I was careful in the beginning. I started off snorting around 10 milligrams—a hairline of white powder. Then I’d lie back and introspect. My head feels far away from my body. My eyelids feel heavy. This cigarette is exceptionally pleasant. I watched my friends indulge and noticed their slow bodies, their eyes, a sense of vacancy in them. Like here we all are but we’re not really there. The first time a friend did it—the same friend who told me to call the supplier back—he kept dropping a cigarette I’d given him. He’d pick it up and drop it again. And again. He couldn’t feel his fingers, I guessed.
Months down the road, the source for the cheap and plenty OxyContin dried up, and I noticed the sickness: the aches, depression, and nausea when I wasn’t sufficiently dosed. I also noticed when I told people to whom I sold the stuff that I had run out, they stopped calling. So I began to call them, asking how they are getting by without feeling sick. Heroin, it seemed, was what many had moved on to.
Chicago, I quickly discovered, was flooded with cheap heroin. And on the West Side, one can walk up to any number of corners where it is sold openly. Where one 80 mg pill of OxyContin could cost anywhere from $40, $60, $80, one tenth of a gram of heroin cost $8 to $10. It was the fiscally conservative road to take. The raw, free market won out.
Though the details of my story are somewhat unique, it highlights the general trajectory from prescription painkillers to heroin. Most of us who develop a dependency do so because opiates have a unique, powerful effect on us, and once we get a taste for them, we become insatiable. And my initial experience coincides with what the research demonstrates—that misusing other drugs, especially while you’re young, is a good predictor of future problems with addiction. In fact, most people who develop an addiction to opioids likely already have experience taking illegal drugs.
It’s worth pointing out that after my first legitimate prescription (from the ankle injury), I was not hooked. Though all the signs of future misuse were there. But my use, and the majority of people who use illicit opiates—the ones who are likely to die from an overdose—was not “doctor-driven.” The supply of OxyContin also wasn’t coming from a doctor. It was diverted through means I never fully understood. I didn’t want to ask those questions because I did not want to know. I think the statute of limitations is up by now anyhow.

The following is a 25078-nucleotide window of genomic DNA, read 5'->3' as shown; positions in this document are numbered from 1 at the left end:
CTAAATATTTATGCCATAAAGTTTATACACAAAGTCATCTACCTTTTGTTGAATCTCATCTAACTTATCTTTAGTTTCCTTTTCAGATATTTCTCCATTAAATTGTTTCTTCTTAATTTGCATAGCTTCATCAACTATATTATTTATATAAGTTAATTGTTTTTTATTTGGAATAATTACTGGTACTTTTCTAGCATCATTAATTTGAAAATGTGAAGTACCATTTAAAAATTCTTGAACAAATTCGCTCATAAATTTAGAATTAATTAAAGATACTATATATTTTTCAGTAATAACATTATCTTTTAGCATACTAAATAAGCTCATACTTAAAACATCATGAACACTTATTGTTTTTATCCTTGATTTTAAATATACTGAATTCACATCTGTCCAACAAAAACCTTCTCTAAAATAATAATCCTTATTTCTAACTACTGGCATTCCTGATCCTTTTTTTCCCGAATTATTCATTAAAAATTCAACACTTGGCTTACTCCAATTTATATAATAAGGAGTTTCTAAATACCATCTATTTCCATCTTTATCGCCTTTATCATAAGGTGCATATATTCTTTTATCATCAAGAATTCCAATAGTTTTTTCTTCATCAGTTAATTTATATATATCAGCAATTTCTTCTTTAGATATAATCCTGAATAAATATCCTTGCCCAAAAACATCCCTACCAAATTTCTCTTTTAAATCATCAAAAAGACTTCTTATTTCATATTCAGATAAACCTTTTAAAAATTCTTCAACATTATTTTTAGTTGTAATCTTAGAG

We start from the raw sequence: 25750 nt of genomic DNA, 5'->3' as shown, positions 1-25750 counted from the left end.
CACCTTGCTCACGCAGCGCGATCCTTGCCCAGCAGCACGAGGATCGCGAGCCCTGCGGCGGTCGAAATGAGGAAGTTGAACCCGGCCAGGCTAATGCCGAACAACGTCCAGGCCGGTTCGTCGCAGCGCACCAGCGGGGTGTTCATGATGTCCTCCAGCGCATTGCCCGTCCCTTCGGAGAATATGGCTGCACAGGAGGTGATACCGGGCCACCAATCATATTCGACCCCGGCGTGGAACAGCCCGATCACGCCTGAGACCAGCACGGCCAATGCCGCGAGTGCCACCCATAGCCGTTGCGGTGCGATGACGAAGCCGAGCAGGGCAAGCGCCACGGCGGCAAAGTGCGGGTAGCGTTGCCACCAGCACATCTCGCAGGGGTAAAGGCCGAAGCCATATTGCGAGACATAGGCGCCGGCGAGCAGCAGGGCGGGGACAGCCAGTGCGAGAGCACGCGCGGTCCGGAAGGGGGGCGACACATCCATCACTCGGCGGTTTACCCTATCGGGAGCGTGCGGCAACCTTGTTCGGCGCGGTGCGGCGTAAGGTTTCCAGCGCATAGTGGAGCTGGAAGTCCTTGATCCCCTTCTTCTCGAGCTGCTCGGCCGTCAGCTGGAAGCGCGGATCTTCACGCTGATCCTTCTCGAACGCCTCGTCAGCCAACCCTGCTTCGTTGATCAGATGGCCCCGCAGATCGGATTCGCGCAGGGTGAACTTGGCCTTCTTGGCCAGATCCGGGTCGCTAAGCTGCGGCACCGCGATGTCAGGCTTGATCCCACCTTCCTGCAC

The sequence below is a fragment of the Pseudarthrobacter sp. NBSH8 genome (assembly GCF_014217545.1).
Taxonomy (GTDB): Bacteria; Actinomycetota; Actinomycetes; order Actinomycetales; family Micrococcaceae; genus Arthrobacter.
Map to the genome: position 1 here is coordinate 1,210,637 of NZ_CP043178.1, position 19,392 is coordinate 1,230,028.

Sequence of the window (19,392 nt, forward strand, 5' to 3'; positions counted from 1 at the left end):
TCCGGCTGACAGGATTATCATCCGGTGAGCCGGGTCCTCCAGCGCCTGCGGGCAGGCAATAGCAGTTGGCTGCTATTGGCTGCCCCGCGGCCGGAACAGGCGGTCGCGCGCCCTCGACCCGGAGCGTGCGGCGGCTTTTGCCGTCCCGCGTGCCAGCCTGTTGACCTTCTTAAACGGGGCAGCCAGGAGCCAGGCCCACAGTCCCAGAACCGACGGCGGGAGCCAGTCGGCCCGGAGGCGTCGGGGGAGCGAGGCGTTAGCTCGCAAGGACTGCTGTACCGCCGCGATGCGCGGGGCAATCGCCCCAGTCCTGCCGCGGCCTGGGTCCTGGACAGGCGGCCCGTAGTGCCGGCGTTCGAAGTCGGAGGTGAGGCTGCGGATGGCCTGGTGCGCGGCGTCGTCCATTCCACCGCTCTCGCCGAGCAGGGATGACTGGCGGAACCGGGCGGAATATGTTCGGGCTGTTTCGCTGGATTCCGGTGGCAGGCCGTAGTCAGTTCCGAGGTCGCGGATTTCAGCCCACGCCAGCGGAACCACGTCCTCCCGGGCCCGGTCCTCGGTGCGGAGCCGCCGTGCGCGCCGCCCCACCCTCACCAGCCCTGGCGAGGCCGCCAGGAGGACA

While there is a great need to keep doctors in check, to prevent future pill mills and such, restricting the supply of opioids for people who need them will not make a dent in rising mortality. It’s simply the wrong target. The New Jersey hospital, for instance, will be denying best practices to patients in pain, preventing addiction in perhaps a few cases only.
Instead of cutting the supply of painkillers—which, as history tells us, only drives more people to black markets—why not put more resources into adequate, science-based treatment, so those who do get addicted get the help they need? Cutting the supply without a safety net to catch them sounds like another disaster waiting to happen.
Lastly, no one really understands why people, especially young people today—among whom heroin use has more than doubled in the past decade—are dulling themselves with a powerful, dangerous drug. It’s this pain that must be understood and alleviated.
– The Fix
If you or someone you know is struggling with drug abuse and in need of detox treatment in West Palm Beach, give Summer House Detox Center a call at 800-719-1090 to schedule a FREE consultation. You can also visit us at 13550 Memorial Highway Miami, FL 33161. We are open 24 hours a day, 7 days a week.
According to the National Council on Alcoholism and Drug Dependence, addiction is a family disease that affects the entire family as a unit, and each individual
When a person abuses alcohol for too long, it can, in fact, change the way their brain works. This is because alcohol, like most other